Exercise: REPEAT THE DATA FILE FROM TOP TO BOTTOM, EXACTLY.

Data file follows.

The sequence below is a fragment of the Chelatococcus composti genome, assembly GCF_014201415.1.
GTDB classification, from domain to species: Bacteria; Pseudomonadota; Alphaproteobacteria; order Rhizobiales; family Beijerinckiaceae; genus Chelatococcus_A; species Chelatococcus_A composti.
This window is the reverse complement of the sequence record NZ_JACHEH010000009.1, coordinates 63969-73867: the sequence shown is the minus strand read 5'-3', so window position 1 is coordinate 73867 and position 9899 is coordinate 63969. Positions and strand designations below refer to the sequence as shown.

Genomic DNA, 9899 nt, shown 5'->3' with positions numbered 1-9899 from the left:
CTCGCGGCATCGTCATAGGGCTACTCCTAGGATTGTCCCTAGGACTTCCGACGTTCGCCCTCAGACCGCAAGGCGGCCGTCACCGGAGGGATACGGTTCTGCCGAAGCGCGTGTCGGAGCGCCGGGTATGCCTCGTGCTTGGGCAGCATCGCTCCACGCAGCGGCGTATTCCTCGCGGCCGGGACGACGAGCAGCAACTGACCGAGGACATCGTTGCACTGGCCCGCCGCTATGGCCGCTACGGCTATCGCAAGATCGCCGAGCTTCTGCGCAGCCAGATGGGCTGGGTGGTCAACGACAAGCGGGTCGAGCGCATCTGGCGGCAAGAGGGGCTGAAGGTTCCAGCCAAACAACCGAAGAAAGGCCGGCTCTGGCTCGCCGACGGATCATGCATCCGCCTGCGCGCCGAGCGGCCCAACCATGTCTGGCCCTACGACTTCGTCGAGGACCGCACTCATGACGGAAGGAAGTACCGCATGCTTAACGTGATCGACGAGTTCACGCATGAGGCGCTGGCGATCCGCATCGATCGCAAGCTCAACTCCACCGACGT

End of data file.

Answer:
The sequence below is a fragment of the Chelatococcus composti genome, assembly GCF_014201415.1.
GTDB classification, from domain to species: Bacteria; Pseudomonadota; Alphaproteobacteria; order Rhizobiales; family Beijerinckiaceae; genus Chelatococcus_A; species Chelatococcus_A composti.
This window is the reverse complement of the sequence record NZ_JACHEH010000009.1, coordinates 63969-73867: the sequence shown is the minus strand read 5'-3', so window position 1 is coordinate 73867 and position 9899 is coordinate 63969. Positions and strand designations below refer to the sequence as shown.

Genomic DNA, 9899 nt, shown 5'->3' with positions numbered 1-9899 from the left:
CTCGCGGCATCGTCATAGGGCTACTCCTAGGATTGTCCCTAGGACTTCCGACGTTCGCCCTCAGACCGCAAGGCGGCCGTCACCGGAGGGATACGGTTCTGCCGAAGCGCGTGTCGGAGCGCCGGGTATGCCTCGTGCTTGGGCAGCATCGCTCCACGCAGCGGCGTATTCCTCGCGGCCGGGACGACGAGCAGCAACTGACCGAGGACATCGTTGCACTGGCCCGCCGCTATGGCCGCTACGGCTATCGCAAGATCGCCGAGCTTCTGCGCAGCCAGATGGGCTGGGTGGTCAACGACAAGCGGGTCGAGCGCATCTGGCGGCAAGAGGGGCTGAAGGTTCCAGCCAAACAACCGAAGAAAGGCCGGCTCTGGCTCGCCGACGGATCATGCATCCGCCTGCGCGCCGAGCGGCCCAACCATGTCTGGCCCTACGACTTCGTCGAGGACCGCACTCATGACGGAAGGAAGTACCGCATGCTTAACGTGATCGACGAGTTCACGCATGAGGCGCTGGCGATCCGCATCGATCGCAAGCTCAACTCCACCGACGT